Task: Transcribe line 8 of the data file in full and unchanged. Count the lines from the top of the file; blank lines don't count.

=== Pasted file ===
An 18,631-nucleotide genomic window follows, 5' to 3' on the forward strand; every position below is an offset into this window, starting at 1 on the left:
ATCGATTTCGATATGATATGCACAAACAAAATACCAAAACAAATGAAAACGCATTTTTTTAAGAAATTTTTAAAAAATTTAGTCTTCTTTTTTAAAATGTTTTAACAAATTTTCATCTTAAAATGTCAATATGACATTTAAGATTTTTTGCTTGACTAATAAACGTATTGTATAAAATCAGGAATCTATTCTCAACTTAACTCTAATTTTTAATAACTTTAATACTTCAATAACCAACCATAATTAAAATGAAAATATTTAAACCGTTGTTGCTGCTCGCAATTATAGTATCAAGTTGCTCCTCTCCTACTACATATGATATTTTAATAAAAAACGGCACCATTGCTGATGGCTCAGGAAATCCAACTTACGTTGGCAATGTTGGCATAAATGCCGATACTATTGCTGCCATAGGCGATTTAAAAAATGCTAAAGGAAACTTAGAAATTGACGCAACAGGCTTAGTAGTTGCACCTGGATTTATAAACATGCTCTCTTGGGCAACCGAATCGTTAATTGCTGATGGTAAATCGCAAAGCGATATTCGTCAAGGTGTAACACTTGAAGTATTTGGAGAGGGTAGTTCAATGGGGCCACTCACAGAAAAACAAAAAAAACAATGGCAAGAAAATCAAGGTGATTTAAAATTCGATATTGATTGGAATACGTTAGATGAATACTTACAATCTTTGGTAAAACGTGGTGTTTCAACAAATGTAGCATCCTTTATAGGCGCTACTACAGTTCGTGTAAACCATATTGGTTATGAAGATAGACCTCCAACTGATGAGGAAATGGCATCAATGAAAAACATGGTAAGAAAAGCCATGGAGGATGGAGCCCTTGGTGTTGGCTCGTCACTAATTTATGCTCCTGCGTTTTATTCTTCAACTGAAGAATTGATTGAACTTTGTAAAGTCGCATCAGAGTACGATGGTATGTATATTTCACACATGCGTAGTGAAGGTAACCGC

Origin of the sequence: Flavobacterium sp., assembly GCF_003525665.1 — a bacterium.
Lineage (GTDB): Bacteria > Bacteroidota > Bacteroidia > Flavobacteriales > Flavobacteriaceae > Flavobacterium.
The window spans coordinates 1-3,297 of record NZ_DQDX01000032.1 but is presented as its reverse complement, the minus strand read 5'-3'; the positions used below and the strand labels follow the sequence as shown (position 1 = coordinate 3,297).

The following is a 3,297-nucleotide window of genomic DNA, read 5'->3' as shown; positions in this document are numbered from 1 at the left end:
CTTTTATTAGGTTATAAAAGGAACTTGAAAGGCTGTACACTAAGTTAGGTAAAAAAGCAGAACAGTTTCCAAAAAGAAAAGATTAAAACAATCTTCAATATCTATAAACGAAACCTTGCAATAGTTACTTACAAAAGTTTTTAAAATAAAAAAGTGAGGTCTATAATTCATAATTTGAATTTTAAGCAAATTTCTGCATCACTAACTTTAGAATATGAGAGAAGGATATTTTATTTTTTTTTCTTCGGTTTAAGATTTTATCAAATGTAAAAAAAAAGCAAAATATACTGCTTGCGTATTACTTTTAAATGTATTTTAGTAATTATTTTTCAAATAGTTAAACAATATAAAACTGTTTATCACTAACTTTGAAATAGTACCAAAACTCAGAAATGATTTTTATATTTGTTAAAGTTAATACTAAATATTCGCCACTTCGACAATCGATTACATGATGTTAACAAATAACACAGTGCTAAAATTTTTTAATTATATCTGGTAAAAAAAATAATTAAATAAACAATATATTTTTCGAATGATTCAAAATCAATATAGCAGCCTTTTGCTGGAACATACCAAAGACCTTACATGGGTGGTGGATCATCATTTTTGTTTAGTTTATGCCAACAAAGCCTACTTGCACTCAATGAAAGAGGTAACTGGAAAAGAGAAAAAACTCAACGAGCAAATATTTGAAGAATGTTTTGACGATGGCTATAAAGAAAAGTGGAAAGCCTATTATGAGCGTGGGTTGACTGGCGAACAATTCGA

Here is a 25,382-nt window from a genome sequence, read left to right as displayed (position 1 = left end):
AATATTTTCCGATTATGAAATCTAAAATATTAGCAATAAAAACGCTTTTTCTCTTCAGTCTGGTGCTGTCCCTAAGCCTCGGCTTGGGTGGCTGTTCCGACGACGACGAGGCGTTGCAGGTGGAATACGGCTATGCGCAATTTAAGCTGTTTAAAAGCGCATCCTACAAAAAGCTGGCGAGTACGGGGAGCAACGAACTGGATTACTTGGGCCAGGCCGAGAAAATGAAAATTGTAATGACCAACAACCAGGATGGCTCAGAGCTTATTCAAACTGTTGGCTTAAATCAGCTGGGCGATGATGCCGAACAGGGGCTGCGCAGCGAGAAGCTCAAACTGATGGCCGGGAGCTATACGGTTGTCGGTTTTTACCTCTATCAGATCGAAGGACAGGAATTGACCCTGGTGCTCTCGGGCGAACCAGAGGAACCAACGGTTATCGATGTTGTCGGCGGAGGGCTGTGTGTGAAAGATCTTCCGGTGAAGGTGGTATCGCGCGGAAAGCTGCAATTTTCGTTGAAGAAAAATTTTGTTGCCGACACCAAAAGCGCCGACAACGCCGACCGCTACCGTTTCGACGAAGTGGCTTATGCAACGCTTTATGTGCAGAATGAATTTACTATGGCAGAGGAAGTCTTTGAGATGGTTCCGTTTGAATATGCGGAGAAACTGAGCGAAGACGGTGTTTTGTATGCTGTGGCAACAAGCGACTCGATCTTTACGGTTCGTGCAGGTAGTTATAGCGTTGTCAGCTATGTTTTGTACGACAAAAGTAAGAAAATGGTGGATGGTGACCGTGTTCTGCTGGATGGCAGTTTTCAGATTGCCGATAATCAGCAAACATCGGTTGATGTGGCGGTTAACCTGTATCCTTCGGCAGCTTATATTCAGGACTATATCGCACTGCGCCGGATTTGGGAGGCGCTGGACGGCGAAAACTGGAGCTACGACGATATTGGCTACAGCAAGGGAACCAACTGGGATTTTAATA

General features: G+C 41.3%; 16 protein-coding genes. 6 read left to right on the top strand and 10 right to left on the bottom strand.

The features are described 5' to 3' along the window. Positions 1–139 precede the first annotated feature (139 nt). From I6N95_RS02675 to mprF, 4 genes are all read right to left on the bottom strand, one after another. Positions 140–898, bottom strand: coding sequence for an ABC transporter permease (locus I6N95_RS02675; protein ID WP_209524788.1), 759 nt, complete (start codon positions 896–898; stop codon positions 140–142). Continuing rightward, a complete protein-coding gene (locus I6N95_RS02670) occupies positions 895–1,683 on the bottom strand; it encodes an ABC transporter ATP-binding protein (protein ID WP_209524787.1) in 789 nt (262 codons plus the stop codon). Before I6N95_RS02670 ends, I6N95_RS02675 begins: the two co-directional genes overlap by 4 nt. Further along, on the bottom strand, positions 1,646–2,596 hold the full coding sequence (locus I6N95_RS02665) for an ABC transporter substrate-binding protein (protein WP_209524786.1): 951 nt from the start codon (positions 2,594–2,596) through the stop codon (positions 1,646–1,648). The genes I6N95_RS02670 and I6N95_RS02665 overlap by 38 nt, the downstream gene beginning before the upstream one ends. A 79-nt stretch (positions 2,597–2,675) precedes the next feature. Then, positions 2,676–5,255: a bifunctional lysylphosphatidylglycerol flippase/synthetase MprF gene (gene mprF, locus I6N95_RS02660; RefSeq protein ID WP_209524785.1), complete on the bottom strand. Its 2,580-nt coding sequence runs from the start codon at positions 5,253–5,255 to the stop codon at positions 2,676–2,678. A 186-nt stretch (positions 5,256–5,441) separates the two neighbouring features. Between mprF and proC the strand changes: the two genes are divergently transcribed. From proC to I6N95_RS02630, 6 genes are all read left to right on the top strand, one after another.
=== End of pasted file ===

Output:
Here is a 25,382-nt window from a genome sequence, read left to right as displayed (position 1 = left end):